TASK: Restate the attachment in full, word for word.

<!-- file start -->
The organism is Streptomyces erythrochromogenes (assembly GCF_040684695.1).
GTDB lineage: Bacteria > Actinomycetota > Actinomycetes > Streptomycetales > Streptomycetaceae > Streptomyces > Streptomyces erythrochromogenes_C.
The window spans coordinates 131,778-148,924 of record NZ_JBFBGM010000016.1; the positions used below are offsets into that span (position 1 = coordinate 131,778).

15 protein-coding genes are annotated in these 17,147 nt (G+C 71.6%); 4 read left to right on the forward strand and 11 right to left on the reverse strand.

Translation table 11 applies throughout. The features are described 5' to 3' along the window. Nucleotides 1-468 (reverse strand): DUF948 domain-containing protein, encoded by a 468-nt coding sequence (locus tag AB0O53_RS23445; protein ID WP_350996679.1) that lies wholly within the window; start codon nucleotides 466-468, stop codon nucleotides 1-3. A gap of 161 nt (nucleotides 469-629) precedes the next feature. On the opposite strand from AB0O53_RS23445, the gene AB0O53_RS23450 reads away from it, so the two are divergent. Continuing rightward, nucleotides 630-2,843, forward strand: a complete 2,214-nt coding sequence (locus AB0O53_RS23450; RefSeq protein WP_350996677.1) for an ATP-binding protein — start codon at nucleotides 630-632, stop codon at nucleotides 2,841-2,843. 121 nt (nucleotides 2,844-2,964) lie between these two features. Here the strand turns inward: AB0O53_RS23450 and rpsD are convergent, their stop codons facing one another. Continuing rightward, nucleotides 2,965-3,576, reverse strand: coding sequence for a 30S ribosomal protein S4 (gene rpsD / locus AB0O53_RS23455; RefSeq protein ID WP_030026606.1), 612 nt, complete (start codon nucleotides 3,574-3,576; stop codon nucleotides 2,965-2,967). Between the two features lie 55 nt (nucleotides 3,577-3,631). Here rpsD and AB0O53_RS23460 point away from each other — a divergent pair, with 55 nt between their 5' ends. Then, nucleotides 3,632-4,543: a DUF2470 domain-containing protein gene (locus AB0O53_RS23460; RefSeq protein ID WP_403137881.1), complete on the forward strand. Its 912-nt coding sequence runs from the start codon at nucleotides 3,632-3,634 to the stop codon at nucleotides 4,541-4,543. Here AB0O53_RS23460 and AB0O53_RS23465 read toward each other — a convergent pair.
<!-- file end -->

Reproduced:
The organism is Streptomyces erythrochromogenes (assembly GCF_040684695.1).
GTDB lineage: Bacteria > Actinomycetota > Actinomycetes > Streptomycetales > Streptomycetaceae > Streptomyces > Streptomyces erythrochromogenes_C.
The window spans coordinates 131,778-148,924 of record NZ_JBFBGM010000016.1; the positions used below are offsets into that span (position 1 = coordinate 131,778).

15 protein-coding genes are annotated in these 17,147 nt (G+C 71.6%); 4 read left to right on the forward strand and 11 right to left on the reverse strand.

Translation table 11 applies throughout. The features are described 5' to 3' along the window. Nucleotides 1-468 (reverse strand): DUF948 domain-containing protein, encoded by a 468-nt coding sequence (locus tag AB0O53_RS23445; protein ID WP_350996679.1) that lies wholly within the window; start codon nucleotides 466-468, stop codon nucleotides 1-3. A gap of 161 nt (nucleotides 469-629) precedes the next feature. On the opposite strand from AB0O53_RS23445, the gene AB0O53_RS23450 reads away from it, so the two are divergent. Continuing rightward, nucleotides 630-2,843, forward strand: a complete 2,214-nt coding sequence (locus AB0O53_RS23450; RefSeq protein WP_350996677.1) for an ATP-binding protein — start codon at nucleotides 630-632, stop codon at nucleotides 2,841-2,843. 121 nt (nucleotides 2,844-2,964) lie between these two features. Here the strand turns inward: AB0O53_RS23450 and rpsD are convergent, their stop codons facing one another. Continuing rightward, nucleotides 2,965-3,576, reverse strand: coding sequence for a 30S ribosomal protein S4 (gene rpsD / locus AB0O53_RS23455; RefSeq protein ID WP_030026606.1), 612 nt, complete (start codon nucleotides 3,574-3,576; stop codon nucleotides 2,965-2,967). Between the two features lie 55 nt (nucleotides 3,577-3,631). Here rpsD and AB0O53_RS23460 point away from each other — a divergent pair, with 55 nt between their 5' ends. Then, nucleotides 3,632-4,543: a DUF2470 domain-containing protein gene (locus AB0O53_RS23460; RefSeq protein ID WP_403137881.1), complete on the forward strand. Its 912-nt coding sequence runs from the start codon at nucleotides 3,632-3,634 to the stop codon at nucleotides 4,541-4,543. Here AB0O53_RS23460 and AB0O53_RS23465 read toward each other — a convergent pair.